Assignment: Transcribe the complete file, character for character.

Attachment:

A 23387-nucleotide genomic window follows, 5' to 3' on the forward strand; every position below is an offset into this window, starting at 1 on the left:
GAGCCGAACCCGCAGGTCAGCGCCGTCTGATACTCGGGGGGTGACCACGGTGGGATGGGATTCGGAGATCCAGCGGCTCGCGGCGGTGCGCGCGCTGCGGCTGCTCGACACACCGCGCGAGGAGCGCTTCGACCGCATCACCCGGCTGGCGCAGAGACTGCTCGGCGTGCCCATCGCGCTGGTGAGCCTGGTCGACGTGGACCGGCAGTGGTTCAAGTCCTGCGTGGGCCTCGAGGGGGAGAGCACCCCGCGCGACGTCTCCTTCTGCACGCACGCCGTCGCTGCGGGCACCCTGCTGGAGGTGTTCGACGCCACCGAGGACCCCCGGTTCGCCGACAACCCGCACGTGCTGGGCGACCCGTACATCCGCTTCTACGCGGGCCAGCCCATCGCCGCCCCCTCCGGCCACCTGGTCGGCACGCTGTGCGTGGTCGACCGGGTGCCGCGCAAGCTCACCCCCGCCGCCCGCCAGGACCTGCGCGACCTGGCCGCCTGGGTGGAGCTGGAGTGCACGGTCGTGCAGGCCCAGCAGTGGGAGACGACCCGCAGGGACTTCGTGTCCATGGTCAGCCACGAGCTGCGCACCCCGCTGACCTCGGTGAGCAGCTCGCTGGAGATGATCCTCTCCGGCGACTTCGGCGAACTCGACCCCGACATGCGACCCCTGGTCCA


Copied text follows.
A 23387-nucleotide genomic window follows, 5' to 3' on the forward strand; every position below is an offset into this window, starting at 1 on the left:
GAGCCGAACCCGCAGGTCAGCGCCGTCTGATACTCGGGGGGTGACCACGGTGGGATGGGATTCGGAGATCCAGCGGCTCGCGGCGGTGCGCGCGCTGCGGCTGCTCGACACACCGCGCGAGGAGCGCTTCGACCGCATCACCCGGCTGGCGCAGAGACTGCTCGGCGTGCCCATCGCGCTGGTGAGCCTGGTCGACGTGGACCGGCAGTGGTTCAAGTCCTGCGTGGGCCTCGAGGGGGAGAGCACCCCGCGCGACGTCTCCTTCTGCACGCACGCCGTCGCTGCGGGCACCCTGCTGGAGGTGTTCGACGCCACCGAGGACCCCCGGTTCGCCGACAACCCGCACGTGCTGGGCGACCCGTACATCCGCTTCTACGCGGGCCAGCCCATCGCCGCCCCCTCCGGCCACCTGGTCGGCACGCTGTGCGTGGTCGACCGGGTGCCGCGCAAGCTCACCCCCGCCGCCCGCCAGGACCTGCGCGACCTGGCCGCCTGGGTGGAGCTGGAGTGCACGGTCGTGCAGGCCCAGCAGTGGGAGACGACCCGCAGGGACTTCGTGTCCATGGTCAGCCACGAGCTGCGCACCCCGCTGACCTCGGTGAGCAGCTCGCTGGAGATGATCCTCTCCGGCGACTTCGGCGAACTCGACCCCGACATGCGACCCCTGGTCCA